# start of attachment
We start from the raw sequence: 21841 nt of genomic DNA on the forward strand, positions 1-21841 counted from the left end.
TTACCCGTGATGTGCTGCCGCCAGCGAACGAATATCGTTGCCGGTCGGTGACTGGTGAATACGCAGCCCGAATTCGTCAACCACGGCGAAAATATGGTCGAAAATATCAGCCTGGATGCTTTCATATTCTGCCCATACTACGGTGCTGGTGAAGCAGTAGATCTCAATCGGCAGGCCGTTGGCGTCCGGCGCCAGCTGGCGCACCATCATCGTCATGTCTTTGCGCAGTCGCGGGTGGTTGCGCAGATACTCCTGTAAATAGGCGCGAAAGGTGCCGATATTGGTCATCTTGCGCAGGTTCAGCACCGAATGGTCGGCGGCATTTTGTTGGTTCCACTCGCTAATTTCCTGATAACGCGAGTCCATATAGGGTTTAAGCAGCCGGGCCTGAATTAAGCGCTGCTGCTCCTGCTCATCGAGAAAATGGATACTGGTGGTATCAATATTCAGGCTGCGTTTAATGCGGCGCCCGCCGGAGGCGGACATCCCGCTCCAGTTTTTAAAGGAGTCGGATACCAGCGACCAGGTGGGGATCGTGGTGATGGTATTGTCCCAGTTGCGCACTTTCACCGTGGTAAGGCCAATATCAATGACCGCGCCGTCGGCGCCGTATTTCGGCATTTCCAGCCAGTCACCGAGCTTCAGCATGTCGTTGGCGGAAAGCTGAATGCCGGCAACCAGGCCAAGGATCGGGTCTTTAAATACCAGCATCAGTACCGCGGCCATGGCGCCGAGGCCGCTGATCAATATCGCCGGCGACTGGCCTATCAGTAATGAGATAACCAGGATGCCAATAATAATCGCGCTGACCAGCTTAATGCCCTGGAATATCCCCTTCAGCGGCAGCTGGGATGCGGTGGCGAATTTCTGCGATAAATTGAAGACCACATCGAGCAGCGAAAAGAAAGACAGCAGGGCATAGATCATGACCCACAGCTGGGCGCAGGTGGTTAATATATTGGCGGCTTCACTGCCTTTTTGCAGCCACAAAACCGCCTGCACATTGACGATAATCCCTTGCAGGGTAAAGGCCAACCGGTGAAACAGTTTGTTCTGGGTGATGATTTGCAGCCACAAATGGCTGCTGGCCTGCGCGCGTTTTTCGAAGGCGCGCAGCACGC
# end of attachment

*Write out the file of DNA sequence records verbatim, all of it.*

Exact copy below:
We start from the raw sequence: 21841 nt of genomic DNA on the forward strand, positions 1-21841 counted from the left end.
TTACCCGTGATGTGCTGCCGCCAGCGAACGAATATCGTTGCCGGTCGGTGACTGGTGAATACGCAGCCCGAATTCGTCAACCACGGCGAAAATATGGTCGAAAATATCAGCCTGGATGCTTTCATATTCTGCCCATACTACGGTGCTGGTGAAGCAGTAGATCTCAATCGGCAGGCCGTTGGCGTCCGGCGCCAGCTGGCGCACCATCATCGTCATGTCTTTGCGCAGTCGCGGGTGGTTGCGCAGATACTCCTGTAAATAGGCGCGAAAGGTGCCGATATTGGTCATCTTGCGCAGGTTCAGCACCGAATGGTCGGCGGCATTTTGTTGGTTCCACTCGCTAATTTCCTGATAACGCGAGTCCATATAGGGTTTAAGCAGCCGGGCCTGAATTAAGCGCTGCTGCTCCTGCTCATCGAGAAAATGGATACTGGTGGTATCAATATTCAGGCTGCGTTTAATGCGGCGCCCGCCGGAGGCGGACATCCCGCTCCAGTTTTTAAAGGAGTCGGATACCAGCGACCAGGTGGGGATCGTGGTGATGGTATTGTCCCAGTTGCGCACTTTCACCGTGGTAAGGCCAATATCAATGACCGCGCCGTCGGCGCCGTATTTCGGCATTTCCAGCCAGTCACCGAGCTTCAGCATGTCGTTGGCGGAAAGCTGAATGCCGGCAACCAGGCCAAGGATCGGGTCTTTAAATACCAGCATCAGTACCGCGGCCATGGCGCCGAGGCCGCTGATCAATATCGCCGGCGACTGGCCTATCAGTAATGAGATAACCAGGATGCCAATAATAATCGCGCTGACCAGCTTAATGCCCTGGAATATCCCCTTCAGCGGCAGCTGGGATGCGGTGGCGAATTTCTGCGATAAATTGAAGACCACATCGAGCAGCGAAAAGAAAGACAGCAGGGCATAGATCATGACCCACAGCTGGGCGCAGGTGGTTAATATATTGGCGGCTTCACTGCCTTTTTGCAGCCACAAAACCGCCTGCACATTGACGATAATCCCTTGCAGGGTAAAGGCCAACCGGTGAAACAGTTTGTTCTGGGTGATGATTTGCAGCCACAAATGGCTGCTGGCCTGCGCGCGTTTTTCGAAGGCGCGCAGCACGC